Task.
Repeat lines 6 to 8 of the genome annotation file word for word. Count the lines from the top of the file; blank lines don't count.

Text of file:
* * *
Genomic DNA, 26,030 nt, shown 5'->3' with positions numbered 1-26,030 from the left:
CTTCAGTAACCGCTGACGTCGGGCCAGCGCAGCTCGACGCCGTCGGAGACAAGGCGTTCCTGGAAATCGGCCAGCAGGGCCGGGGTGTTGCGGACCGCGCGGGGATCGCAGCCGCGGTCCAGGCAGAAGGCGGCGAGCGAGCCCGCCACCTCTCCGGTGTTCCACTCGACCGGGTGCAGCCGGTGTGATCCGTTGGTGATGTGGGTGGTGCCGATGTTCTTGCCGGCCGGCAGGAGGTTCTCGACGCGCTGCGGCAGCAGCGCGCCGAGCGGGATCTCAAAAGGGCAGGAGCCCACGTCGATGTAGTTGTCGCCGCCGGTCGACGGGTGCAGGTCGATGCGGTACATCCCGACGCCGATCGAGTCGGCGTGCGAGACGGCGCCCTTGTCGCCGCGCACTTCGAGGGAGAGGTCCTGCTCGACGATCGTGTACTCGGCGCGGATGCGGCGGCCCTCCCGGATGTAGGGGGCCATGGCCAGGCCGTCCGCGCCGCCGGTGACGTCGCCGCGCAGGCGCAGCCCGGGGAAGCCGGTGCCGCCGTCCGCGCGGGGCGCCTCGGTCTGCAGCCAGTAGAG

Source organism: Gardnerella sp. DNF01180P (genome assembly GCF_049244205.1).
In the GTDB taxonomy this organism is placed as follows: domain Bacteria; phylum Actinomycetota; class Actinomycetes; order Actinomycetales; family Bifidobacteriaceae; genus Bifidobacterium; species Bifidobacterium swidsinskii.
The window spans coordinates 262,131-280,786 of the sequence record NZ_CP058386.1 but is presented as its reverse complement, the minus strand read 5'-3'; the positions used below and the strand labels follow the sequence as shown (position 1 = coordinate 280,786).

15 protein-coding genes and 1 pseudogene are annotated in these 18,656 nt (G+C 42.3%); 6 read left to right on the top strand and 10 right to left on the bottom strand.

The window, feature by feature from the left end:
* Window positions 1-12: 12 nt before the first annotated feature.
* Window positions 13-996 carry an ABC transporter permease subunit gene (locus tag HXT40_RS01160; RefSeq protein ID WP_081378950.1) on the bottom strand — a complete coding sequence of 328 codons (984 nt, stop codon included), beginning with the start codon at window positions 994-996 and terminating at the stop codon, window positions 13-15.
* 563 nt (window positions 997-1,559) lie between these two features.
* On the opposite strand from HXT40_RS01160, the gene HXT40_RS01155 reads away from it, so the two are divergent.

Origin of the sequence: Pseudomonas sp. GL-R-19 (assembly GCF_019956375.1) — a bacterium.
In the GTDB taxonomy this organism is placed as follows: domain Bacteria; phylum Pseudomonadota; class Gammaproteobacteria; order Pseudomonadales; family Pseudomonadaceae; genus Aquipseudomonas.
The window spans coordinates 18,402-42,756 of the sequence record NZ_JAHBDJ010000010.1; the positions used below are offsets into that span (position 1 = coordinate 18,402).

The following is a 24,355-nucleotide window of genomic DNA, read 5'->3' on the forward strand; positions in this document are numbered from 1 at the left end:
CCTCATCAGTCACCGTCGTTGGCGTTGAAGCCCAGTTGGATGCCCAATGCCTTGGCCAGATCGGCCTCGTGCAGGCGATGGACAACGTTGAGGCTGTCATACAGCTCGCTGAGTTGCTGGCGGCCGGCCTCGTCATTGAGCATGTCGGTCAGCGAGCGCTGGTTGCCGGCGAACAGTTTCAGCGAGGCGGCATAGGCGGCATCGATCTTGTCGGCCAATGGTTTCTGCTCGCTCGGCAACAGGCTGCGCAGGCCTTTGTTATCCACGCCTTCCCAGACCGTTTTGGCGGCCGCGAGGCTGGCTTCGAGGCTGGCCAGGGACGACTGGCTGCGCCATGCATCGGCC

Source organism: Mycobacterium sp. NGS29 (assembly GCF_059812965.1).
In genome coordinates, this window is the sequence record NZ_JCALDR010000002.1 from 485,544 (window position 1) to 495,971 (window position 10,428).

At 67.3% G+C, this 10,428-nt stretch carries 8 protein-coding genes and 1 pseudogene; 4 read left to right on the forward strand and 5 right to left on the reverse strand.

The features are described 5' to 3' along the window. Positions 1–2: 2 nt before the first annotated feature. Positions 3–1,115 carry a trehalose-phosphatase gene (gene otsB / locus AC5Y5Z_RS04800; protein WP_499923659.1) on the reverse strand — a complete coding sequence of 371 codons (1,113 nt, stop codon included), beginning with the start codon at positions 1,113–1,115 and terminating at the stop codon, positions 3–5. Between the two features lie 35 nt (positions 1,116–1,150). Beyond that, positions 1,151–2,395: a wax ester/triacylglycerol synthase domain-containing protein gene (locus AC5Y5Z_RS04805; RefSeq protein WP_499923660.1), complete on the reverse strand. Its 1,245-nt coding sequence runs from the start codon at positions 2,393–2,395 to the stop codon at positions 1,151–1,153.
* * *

15 protein-coding genes and 1 pseudogene are annotated in these 18,656 nt (G+C 42.3%); 6 read left to right on the top strand and 10 right to left on the bottom strand.

The window, feature by feature from the left end:
* Window positions 1-12: 12 nt before the first annotated feature.